• What other activities is my congregation doing to promote the transformation of our criminal justice system from a model of retributive justice to a (more biblical) model of restorative justice? See resources at http://www.bpfna.org/restorativejustice.html ; http://www.barjproject.org/ ; http://2ssw.che.umn.edu/rjp/ ; http://www.voma.org/ .
  • Is my church a peace church? If the answer is “no,” what am I/are we doing to move in the direction of becoming a peace church? Do we have a lay-led peacemaker small group? See http://ecapc.org/howtostart.asp If my congregation claims to believe in “just war theory,” can the members name the conditions JWT requires for going to war? The actions which are forbidden in a war? Can any of the leaders of my congregation name these? Could anyone in such a congregation tell a just war from an unjust one? By what criteria? Does this “just war” congregation provide any guidance for members who believe particular wars to be unjust? Does it provide support (legal, financial, pastoral, etc.) for members in the military who refuse to fight in an unjust war or refuse to take actions condemned by JWT? Or is our claim to be a JWT church just a smokescreen for endorsing whatever military actions our government supports? Can we name any war or battle or weapon or tactic supported by our government that our congregation opposed publicly and at some risk to ourselves?
  • I consider the Just War tradition to be inadequate for authentic Christian discipleship. The above was to say to those who claim to hold it that they have to be honest in their approach or admit that JWT is simply bankrupt, a moral smokescreen for religion in service of empire. Now, suppose we answer “yes,” our congregation is a “peace church?” What then? Have we done anything so that passersby know this commitment? (E.g., a sign on the church?) Has our congregation joined Every Church a Peace Church? http://www.ecapc . ? If not, why not? Surely a peace church has a line item in its budget for a major faith-based peacemaking organization, right? One reason why not may be that we are part of a denomination that is a “historic peace church” (Friends/Quakers, Mennonites, Church of the Brethren, Hutterites, etc.). Great, but don’t you want to support a movement to reclaim gospel nonviolence for ALL Christian churches? If the HPCs won’t take the lead, who will? Do you make plans to go to denominational or ecumenical peace conferences? Are they promoted in the congregation say, as strongly as a campaign to retire the mortgage or launch a new evangelism campaign?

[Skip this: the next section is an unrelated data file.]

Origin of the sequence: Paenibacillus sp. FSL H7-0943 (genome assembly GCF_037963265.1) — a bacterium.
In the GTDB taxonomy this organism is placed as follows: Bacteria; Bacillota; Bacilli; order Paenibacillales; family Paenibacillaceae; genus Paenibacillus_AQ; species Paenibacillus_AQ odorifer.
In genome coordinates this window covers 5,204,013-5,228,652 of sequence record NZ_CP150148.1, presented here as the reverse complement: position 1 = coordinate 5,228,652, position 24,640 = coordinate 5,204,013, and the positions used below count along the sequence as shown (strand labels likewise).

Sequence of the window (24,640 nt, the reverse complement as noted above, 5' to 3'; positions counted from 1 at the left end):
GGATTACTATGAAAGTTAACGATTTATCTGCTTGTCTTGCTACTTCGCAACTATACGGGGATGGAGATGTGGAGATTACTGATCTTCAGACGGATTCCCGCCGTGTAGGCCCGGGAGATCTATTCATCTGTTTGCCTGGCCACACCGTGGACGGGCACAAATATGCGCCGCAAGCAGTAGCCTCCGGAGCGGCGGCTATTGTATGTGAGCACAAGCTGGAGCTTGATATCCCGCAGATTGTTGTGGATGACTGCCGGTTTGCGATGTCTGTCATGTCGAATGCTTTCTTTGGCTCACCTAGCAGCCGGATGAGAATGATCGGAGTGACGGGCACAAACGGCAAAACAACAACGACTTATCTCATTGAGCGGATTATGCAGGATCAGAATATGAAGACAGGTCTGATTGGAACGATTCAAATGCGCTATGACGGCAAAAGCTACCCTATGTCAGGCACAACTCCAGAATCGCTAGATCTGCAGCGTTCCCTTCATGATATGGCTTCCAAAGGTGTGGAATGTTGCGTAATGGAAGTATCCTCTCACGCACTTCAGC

• Suppose your congregation is a self-declared peace church and connected in some way with a faith-based peace organization. Is this reflected in your religious education materials? What actions do you take to support conscientious objectors and inform people about conscientious objection? (For help, see http://www.nisbco.org ). What actions does your church take to inform people about war tax resistance? (See http://www.nwtrcc.org/ ) To support those whose consciences lead them to refuse paying war taxes and redirect the money to peace purposes? Do you support the National Campaign for a Peace Tax Fund (or international equivalents)? (http://www.peacetaxfund.org ).Do you support the campaign for a Dept. of Peace? http://www.dopcampaign.org/ Has your congregation worked to support activities of the World Council of Churches’ Decade to Overcome Violence?
  • Money is far from everything, but war makers never lack for money to make war–and peace agencies usually do. What are you and your church willing to risk for peace, economically? Do you give a bare minimum? Would you challenge the people of your congregation to give $10 per week to peace groups–$560 per year per person? Would you challenge all in your congregation who make $40,000 (U.S.) or more to give a minimum of $300 per month for peace, $3,600 per year? (Naturally, knowing what a shoestring budget ECAPC works with, I’d like to see at least half of that come to ECAPC, but this should be a matter of prayer and discernment.) Consider a graduated tithe so that, as a Christian, you cannot afford all the luxuries that others in your income bracket do because you are giving too much to ministries that embody the values of the Rule of God. Have a family meeting to discuss what changes, even sacrifices your family is prepared to make to work for peace in the world.

This is already too long. That’s the only reason I am stopping.
Are we really countercultural communities of faith who follow Jesus or do we just play church? How will history judge us in our response to the crises of these times?

Thanks for listening to me rant.

April 22, 2005 - Posted by | Uncategorized

1 Comment

  1. interesting!!!

    Comment by ian_casanas | April 22, 2005